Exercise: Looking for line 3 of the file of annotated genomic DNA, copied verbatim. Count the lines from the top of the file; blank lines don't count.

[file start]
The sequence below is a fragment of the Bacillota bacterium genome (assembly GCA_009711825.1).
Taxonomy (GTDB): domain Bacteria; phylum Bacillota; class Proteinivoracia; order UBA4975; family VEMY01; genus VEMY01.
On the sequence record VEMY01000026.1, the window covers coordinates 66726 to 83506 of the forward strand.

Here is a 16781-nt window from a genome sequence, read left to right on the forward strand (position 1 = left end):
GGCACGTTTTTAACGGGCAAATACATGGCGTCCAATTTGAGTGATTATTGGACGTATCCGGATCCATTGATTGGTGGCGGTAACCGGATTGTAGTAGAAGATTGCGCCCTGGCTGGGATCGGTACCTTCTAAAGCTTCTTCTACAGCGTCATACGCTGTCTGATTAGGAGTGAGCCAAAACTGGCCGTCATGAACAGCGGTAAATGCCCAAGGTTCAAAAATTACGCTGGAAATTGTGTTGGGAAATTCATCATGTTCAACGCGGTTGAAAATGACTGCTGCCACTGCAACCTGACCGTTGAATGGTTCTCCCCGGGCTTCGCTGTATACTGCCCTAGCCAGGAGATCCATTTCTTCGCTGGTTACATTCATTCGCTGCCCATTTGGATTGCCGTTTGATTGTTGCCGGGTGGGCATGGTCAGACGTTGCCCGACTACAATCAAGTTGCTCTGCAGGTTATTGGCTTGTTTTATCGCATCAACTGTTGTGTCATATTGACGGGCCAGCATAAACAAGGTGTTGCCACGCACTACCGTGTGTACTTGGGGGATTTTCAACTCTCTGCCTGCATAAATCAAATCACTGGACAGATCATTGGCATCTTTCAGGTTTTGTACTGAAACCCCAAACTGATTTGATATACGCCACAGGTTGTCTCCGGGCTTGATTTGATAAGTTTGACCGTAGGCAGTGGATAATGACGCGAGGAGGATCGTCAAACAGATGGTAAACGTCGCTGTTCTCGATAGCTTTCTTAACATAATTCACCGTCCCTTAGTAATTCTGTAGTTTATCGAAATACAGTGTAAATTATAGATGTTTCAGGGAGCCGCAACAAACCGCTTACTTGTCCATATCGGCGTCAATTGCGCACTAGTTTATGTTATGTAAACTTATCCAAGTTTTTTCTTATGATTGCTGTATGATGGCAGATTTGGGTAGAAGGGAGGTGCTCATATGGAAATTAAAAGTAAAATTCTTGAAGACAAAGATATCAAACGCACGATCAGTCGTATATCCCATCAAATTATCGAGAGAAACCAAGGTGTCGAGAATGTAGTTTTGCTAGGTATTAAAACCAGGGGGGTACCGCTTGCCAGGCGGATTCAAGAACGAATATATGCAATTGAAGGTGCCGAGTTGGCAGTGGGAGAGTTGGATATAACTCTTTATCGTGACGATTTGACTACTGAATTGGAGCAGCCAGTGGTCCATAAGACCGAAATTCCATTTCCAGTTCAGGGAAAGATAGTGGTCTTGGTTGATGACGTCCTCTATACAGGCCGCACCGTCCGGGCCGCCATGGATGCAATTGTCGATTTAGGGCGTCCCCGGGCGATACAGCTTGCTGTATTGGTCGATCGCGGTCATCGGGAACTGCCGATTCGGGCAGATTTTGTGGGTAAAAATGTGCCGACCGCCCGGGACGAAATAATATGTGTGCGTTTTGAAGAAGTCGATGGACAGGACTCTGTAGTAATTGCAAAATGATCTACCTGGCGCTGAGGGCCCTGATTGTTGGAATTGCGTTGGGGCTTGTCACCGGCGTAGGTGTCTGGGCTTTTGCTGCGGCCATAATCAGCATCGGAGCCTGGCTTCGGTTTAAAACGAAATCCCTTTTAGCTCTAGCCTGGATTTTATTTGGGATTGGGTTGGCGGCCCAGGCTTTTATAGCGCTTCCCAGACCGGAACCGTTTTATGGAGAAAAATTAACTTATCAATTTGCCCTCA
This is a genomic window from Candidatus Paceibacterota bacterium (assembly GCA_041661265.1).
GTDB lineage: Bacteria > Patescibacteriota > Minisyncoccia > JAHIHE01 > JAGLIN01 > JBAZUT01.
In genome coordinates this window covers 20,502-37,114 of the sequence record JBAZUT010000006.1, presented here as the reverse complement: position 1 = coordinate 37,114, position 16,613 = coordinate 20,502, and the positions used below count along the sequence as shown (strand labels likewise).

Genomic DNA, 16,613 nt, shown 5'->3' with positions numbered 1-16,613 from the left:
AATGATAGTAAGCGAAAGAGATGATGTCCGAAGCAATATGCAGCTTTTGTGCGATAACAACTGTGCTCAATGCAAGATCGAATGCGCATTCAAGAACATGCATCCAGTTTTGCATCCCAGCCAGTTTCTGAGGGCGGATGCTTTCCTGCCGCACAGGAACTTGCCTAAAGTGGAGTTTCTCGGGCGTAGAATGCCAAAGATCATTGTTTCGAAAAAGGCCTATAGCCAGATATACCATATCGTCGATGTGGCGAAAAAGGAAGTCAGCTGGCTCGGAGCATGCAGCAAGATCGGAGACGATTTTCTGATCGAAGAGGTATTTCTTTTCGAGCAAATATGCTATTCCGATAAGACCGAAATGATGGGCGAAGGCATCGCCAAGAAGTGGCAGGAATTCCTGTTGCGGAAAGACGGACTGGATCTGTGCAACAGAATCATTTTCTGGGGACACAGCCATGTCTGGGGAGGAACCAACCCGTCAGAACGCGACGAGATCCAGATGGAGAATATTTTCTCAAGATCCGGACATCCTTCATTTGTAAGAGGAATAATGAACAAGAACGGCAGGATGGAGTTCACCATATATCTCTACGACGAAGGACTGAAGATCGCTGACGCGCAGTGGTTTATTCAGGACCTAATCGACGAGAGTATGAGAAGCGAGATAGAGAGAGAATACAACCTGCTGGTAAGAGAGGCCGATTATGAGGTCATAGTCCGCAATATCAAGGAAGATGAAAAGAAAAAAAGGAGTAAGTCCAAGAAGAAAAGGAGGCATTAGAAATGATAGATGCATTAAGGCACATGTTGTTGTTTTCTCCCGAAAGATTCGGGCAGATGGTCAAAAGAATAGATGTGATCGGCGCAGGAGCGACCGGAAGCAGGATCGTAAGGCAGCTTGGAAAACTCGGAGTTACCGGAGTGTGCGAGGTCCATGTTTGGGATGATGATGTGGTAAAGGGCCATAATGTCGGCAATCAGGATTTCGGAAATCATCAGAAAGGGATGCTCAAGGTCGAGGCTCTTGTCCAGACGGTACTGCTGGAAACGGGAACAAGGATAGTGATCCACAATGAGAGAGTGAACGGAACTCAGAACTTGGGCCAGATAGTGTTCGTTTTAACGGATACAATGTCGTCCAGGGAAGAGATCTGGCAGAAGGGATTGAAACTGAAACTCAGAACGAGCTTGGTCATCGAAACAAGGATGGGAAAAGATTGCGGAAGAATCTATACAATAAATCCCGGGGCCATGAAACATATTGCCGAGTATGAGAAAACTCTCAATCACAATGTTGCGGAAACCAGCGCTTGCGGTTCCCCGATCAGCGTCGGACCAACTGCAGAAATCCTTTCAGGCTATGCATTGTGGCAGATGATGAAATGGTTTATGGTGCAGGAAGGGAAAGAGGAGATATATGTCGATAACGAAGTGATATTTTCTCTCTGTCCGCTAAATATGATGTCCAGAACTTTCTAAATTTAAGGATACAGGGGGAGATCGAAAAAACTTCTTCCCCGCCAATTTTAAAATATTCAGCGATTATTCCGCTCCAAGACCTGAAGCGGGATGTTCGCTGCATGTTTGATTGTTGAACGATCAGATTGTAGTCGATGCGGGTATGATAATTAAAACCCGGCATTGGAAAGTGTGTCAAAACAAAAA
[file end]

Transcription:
On the sequence record VEMY01000026.1, the window covers coordinates 66726 to 83506 of the forward strand.